But it’s more than simply an individual crying out with problems. David recognizes that there are parallels to the national condition and he makes application there.
I’m not going to go through this again as I have the last two lessons, but there are three sections that stand out here. There is a petition section, a prayer section where he is petitioning God to intervene in his circumstances, and there is a confidence section where he expresses his trust to God.
So we have his petition; we have his expression of trust. We also have the lament section, but the order is a little bit different from what I have here. It is petition, lament, and trust; you have those three elements in the first ten verses.
In the next seven verses you have those sections repeated again, so it’s a little bit different kind of structure here.
One writer, Van Gemeren, in his commentary on the Psalms structures part of it this way, showing that it is based on a chiasm which takes our focus to the center part of the Psalm. The end of the first section in Psalm 59:6–8 focuses on the wicked, and then on God. Psalm 59:9-10 focuses on God’s deliverance, ending in Psalm 59:10, “my God of mercy.” A better translation would be, “my God of faithful love, or loving kindness.” It’s the Hebrew word chesed, meaning covenant loyal love.
Psalm 59:10, “My God of mercy will come to meet me …”
In other words, He will anticipate my needs and provide for me.
And He will let me see what happens to my enemies. That’s the end of Psalm 59:10. David could say that because David is in a unique situation.
We can’t say that. David knew that he would be anointed king because God had promised him, and so he knew he wasn’t going to die. We don’t know what can intervene or what’s going to happen in our own circumstances.
I’m structuring the outline a little differently. We have two sections here in terms of an outline. Psalm 59:1-10 are basically going to be repeated in terms of their structure in the second section which is Psalm 59:11-17.
We can summarize the first part as David expressing his confidence that God will always deliver His people from those who treat them unjustly. Justice will prevail, either now in time, or in eternity. There will be a payday, as RG Lee famously preached in a well-known sermon back in the early part of the 20th century called, “Payday Someday.” (Psalm 59:1-10)
God will deal with things; we just have to trust Him and that’s the issue. We just put it into God’s hands, once again,
1 Peter 5:7, “Casting all your care upon Him because He cares for you.”
As David faces a situation where he is surrounded by his enemies who are plotting against him, spreading tales against him, libeling him, and slandering him. They are surrounding the house in ambush to capture him and take his life.
From a human perspective, things don’t look good. And many times, in our lives things don’t look good, but we have to get our attention off of the people, off of the circumstances, off of the situations, and put our focus back on the Lord.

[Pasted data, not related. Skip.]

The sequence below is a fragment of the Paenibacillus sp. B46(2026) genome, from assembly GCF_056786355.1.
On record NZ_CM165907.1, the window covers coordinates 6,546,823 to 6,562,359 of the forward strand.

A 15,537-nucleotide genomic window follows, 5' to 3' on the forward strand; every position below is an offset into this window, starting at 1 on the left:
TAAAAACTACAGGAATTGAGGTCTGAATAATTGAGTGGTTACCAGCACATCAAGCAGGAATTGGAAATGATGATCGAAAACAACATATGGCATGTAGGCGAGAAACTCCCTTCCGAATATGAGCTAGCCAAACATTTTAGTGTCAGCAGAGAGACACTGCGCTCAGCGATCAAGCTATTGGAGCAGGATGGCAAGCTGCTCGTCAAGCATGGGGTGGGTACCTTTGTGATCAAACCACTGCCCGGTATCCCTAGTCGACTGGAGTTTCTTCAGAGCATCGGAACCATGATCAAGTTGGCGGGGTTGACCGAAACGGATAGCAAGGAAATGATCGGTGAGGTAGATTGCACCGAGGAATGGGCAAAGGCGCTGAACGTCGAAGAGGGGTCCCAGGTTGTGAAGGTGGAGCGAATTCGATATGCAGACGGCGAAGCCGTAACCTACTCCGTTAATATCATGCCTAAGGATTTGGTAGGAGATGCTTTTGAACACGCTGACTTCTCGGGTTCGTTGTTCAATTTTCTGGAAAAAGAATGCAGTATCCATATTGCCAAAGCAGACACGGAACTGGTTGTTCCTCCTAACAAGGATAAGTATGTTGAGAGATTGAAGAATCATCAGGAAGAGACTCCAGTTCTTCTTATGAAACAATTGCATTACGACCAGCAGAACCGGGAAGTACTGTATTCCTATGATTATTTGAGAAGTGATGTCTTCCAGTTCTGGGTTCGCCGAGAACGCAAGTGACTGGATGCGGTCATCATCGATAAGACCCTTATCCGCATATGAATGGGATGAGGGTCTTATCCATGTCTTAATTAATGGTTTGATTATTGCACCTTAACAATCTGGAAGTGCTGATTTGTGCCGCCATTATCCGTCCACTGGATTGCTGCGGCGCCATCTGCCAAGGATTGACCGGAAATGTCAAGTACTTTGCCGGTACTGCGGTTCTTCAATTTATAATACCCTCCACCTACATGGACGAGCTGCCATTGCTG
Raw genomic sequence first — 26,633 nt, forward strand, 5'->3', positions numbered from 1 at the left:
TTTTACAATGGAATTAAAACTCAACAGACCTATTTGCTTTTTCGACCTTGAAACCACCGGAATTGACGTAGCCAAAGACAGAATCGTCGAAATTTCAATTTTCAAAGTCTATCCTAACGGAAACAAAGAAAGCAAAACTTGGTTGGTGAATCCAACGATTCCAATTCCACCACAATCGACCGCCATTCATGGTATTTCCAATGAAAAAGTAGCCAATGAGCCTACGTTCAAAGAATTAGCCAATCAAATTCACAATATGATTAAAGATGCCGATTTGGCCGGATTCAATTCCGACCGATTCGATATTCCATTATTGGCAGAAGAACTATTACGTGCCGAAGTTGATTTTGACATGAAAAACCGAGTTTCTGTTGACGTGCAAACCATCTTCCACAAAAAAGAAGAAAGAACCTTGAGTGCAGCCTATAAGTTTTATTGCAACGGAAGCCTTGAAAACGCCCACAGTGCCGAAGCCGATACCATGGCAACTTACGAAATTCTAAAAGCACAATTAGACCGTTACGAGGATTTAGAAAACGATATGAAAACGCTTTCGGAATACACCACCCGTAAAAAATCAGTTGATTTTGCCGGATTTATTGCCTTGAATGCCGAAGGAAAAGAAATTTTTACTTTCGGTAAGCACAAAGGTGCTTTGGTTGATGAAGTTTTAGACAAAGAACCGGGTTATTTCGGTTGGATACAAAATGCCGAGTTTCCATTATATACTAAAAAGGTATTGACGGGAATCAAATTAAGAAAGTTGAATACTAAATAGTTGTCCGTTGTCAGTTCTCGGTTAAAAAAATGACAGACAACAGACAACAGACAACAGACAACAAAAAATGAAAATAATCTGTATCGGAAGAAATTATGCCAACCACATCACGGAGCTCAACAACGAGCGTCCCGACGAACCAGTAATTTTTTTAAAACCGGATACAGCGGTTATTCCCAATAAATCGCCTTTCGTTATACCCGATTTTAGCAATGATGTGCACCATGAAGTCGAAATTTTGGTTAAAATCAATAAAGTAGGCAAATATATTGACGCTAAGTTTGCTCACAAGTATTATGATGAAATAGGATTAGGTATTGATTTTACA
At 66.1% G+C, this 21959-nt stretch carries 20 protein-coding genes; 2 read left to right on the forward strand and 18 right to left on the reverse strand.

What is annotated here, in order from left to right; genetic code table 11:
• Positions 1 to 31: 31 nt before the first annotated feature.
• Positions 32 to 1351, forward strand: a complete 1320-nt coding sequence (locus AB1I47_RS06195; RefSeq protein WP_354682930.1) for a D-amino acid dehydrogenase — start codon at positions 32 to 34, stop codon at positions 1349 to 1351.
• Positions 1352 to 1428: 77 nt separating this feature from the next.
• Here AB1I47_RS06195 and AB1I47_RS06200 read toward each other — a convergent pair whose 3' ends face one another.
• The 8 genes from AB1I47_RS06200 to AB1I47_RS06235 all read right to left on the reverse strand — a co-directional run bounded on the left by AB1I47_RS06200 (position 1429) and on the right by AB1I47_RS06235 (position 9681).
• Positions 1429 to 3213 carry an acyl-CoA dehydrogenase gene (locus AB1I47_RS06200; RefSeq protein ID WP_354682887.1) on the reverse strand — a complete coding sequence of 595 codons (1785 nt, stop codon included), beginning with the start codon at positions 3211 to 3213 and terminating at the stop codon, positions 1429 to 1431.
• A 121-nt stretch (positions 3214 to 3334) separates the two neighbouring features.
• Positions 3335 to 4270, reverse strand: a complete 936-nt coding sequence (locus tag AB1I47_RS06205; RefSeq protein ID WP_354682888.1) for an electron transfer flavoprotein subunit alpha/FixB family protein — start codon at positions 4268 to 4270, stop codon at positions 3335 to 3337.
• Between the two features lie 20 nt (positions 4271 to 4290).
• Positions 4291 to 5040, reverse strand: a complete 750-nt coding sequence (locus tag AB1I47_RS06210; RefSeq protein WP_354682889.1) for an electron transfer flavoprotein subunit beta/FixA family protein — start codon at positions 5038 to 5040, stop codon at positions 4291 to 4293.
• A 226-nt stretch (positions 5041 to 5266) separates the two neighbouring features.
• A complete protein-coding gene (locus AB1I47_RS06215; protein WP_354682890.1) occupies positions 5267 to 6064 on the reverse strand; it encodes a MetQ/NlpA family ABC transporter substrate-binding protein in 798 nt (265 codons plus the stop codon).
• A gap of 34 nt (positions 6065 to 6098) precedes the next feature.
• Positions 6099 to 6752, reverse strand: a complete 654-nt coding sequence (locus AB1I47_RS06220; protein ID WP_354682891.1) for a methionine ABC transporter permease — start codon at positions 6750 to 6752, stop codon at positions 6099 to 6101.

That is easier said than done. It doesn’t happen in an instant. That’s why I keep saying we have to train ourselves in the small things, because when the big things come, we need to already have those methodologies in place, where we trained ourselves to cast our care upon Him.
If you learn to do it in the small things then when the big tough situations come it’s a lot easier. It’s harder to learn when we get in the tough situations.
David expresses his confidence. As we move through the process of shifting our focus from the problem to the power of God, then we can express confidence in God: that He will always, always, just because I don’t see it, just because it’s going to happen in the future, in eternity, it will always happen. God will always be on our side.
He will always deliver His people from those who treat them unjustly, and that justice will be either now in time or in eternity.
In the first section covered last time David appeals to God to rescue him from his enemies because he’s innocent and has done no wrong. This is his prayer petition. In the next couple of verses, which we’ll cover pretty quickly, he describes the wickedness of his enemies through a graphic picture, comparing them to wild, ravenous dogs that have no fear or discipline; that’s Psalm 59:6-7. That’s his lament, he’s crying out, focusing on his problem.
The third part in this opening section is when David expresses his trust. He looks at the wickedness of his enemies, and contrasts that to the power of God, Who is always the believer’s strong tower.
I’m going to run through the next 10 slides really quickly, just to review, to put our heads back to where we had them last week.
He opens telling us that this is set to a tune called, “Do Not Destroy”, which the previous two hymns, and some others have been set to, and it indicates that the music matches the theme of the hymn, which is, “Don’t Destroy Me.”
It’s directed to the chief musician, the head of the musical choirs, the Levitical priests. Asaph was one of these and there were several others.